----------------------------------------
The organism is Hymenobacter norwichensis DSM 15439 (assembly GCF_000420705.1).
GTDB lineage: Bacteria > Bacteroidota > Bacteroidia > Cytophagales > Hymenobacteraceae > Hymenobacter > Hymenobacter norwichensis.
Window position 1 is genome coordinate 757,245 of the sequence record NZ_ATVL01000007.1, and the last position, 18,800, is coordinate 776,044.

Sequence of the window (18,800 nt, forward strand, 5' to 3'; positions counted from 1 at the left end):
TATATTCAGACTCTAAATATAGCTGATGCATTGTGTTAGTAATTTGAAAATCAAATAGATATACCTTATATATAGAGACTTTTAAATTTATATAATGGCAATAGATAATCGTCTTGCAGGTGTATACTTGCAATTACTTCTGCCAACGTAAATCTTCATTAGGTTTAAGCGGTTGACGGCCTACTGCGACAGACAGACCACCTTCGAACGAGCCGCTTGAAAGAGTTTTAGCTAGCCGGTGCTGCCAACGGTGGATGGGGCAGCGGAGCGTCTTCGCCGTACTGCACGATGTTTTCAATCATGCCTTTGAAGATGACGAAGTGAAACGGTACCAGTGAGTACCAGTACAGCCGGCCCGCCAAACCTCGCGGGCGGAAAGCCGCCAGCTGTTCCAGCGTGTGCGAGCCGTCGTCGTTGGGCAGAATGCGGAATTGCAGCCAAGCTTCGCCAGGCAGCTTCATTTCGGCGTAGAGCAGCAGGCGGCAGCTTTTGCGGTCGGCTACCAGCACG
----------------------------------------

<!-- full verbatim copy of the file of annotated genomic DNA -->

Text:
The organism is Hymenobacter norwichensis DSM 15439 (assembly GCF_000420705.1).
GTDB lineage: Bacteria > Bacteroidota > Bacteroidia > Cytophagales > Hymenobacteraceae > Hymenobacter > Hymenobacter norwichensis.
Window position 1 is genome coordinate 757,245 of the sequence record NZ_ATVL01000007.1, and the last position, 18,800, is coordinate 776,044.

Sequence of the window (18,800 nt, forward strand, 5' to 3'; positions counted from 1 at the left end):
TATATTCAGACTCTAAATATAGCTGATGCATTGTGTTAGTAATTTGAAAATCAAATAGATATACCTTATATATAGAGACTTTTAAATTTATATAATGGCAATAGATAATCGTCTTGCAGGTGTATACTTGCAATTACTTCTGCCAACGTAAATCTTCATTAGGTTTAAGCGGTTGACGGCCTACTGCGACAGACAGACCACCTTCGAACGAGCCGCTTGAAAGAGTTTTAGCTAGCCGGTGCTGCCAACGGTGGATGGGGCAGCGGAGCGTCTTCGCCGTACTGCACGATGTTTTCAATCATGCCTTTGAAGATGACGAAGTGAAACGGTACCAGTGAGTACCAGTACAGCCGGCCCGCCAAACCTCGCGGGCGGAAAGCCGCCAGCTGTTCCAGCGTGTGCGAGCCGTCGTCGTTGGGCAGAATGCGGAATTGCAGCCAAGCTTCGCCAGGCAGCTTCATTTCGGCGTAGAGCAGCAGGCGGCAGCTTTTGCGGTCGGCTACCAGCACG